An Alberta-based bank may not seem the obvious choice for long-term investors seeking a solid value proposition. However, Canadian Western Bank (TSX:CWB) is “overcoming the oil overhang,” according to respected Barclays analyst John Aiken.

“While the economic impact from low oil prices to the Alberta region is undeniable, with CWB’s valuation trading at a discount to historical averages, and below its large cap peers (on both forward P/E and price-to-book basis), in our view, Western continues to offer interesting value proposition for longer-term investors,” Aiken said in a note to clients. “Further, we believe the depressed valuations reflect a very dire outlook for CWB’s loan growth and credit quality, which ultimately, may not fully materialize.”

CWB remains on track to hit double-digit loan growth in 2015, Aiken says, and could do the same in 2016, despite a weak crude oil environment that most industry watchers believe is unlikely to turn around anytime soon.

So, what’s CWB’s secret? Firstly, the loan portfolio actually contains very little exposure to the energy sector, and the bank has brought in stronger credit practices since the financial crisis.

“CWB’s direct exposure to the energy industry is small relative to its overall portfolio at approximately 6% of total loans outstanding,” the company said in its latest quarterly report. “This includes direct loans to energy producers of approximately 2%, and direct lending to service-related companies within the sector representing an additional 4% of total loans.”

Also, Barclays anticipates loss ratios will remain within manageable levels and below the peak levels experienced in 2010. “A refresh of our earnings sensitivity and correlation analysis suggests that the relationships are still not as significant as the markets may believe,” Barclays said.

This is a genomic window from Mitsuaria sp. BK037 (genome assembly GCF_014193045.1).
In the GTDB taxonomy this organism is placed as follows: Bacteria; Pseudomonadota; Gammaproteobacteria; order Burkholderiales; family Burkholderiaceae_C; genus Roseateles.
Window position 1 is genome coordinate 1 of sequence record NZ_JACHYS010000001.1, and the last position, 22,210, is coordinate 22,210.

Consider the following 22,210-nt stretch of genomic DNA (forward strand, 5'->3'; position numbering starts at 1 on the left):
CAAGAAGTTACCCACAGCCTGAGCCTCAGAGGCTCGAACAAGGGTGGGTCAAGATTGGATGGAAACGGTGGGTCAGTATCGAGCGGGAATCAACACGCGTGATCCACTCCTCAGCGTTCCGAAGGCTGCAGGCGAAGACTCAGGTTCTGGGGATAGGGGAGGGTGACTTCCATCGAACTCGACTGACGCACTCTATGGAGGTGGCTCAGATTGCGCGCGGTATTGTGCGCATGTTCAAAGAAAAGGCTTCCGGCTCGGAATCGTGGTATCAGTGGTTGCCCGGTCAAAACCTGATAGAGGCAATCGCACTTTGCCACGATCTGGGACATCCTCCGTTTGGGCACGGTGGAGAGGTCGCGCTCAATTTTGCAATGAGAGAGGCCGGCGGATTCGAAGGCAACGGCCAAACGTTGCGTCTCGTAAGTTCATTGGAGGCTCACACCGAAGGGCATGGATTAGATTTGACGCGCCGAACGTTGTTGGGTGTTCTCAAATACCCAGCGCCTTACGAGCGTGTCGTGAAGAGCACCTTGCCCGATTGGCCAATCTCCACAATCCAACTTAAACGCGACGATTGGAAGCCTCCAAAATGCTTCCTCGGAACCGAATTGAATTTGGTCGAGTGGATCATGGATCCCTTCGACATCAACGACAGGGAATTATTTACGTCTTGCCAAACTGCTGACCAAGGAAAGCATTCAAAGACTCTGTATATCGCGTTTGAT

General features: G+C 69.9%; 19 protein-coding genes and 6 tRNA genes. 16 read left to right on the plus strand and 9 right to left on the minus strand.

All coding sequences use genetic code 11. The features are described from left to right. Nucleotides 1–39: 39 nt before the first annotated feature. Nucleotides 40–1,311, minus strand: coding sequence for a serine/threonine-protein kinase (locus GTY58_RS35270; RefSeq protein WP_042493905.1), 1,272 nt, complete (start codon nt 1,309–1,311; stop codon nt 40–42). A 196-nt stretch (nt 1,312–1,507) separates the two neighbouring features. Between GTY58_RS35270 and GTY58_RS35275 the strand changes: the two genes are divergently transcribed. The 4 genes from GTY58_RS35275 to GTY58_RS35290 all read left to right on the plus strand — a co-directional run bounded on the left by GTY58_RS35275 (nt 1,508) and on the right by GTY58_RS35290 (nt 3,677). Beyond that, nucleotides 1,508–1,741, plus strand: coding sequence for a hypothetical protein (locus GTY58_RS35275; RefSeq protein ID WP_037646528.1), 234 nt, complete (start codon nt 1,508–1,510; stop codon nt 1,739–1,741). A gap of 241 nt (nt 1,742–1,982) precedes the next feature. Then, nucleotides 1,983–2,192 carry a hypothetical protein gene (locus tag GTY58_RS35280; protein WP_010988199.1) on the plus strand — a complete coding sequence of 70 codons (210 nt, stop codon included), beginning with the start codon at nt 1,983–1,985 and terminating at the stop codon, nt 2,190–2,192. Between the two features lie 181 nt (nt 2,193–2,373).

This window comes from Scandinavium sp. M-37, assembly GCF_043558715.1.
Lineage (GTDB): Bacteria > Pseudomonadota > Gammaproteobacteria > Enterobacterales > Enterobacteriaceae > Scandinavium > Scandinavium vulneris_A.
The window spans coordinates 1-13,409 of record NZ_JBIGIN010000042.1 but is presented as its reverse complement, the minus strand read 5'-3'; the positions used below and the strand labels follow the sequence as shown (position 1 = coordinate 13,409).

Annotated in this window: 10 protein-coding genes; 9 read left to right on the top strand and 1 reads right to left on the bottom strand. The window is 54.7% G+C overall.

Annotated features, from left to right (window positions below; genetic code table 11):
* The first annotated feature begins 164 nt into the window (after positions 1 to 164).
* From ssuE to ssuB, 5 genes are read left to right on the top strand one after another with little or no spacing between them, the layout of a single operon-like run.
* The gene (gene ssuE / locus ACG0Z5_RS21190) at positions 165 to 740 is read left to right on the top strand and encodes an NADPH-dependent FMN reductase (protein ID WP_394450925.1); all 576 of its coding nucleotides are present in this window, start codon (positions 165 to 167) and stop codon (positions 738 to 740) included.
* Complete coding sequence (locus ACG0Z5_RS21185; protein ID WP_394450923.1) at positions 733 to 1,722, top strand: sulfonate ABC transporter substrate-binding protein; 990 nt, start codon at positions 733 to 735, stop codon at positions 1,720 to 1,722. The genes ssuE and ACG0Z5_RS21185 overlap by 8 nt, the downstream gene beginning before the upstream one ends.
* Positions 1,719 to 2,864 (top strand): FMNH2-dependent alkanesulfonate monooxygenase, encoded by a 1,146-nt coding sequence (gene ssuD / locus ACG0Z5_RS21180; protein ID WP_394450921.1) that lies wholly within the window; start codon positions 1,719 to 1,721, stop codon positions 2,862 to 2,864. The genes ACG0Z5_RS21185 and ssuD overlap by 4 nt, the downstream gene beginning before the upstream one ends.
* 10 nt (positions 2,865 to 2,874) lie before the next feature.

Still, it’s not going to be an easy year for any of Alberta’s financial institutions. ATB Financial, Alberta’s provincially owned financial institution, released its economic forecast for the province this week. It predicts that the economy will be in recession this year before recovering to growth of 1.4% in 2016. ATB says weak oil prices are the “single reason” for the province’s current economic challenges.

CWB’s share price correlation to crude oil continues to be the strongest driver of near-term valuation, Aiken noted, despite the bank’s relatively low commitment to the energy sector. “That said, with a worst case scenario almost fully priced in, for longer-term investors, we believe CWB represents a true value proposition.”

Even though CWB’s shares are down nearly 30% year-to-date, the bank experienced a modest stock increase when it released its quarterly earnings last month, producing a profit of $51 million, down slightly from $52 million in the same period last year.

“Results look worse than they really are, given the hit from an unusually large securities gains number,” Meny Grauman, a Cormark Securities analyst, said. “Although one would be hard-pressed to see signs of Western Canadian economic stress in these results, management clearly acknowledges that there are tougher times likely ahead.”

Still, CWB is well-positioned to handle continuing weak oil prices, and may actually perform better than its larger banking counterparts in the years ahead.

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Fool contributor Doug Watt has no position in any stocks mentioned.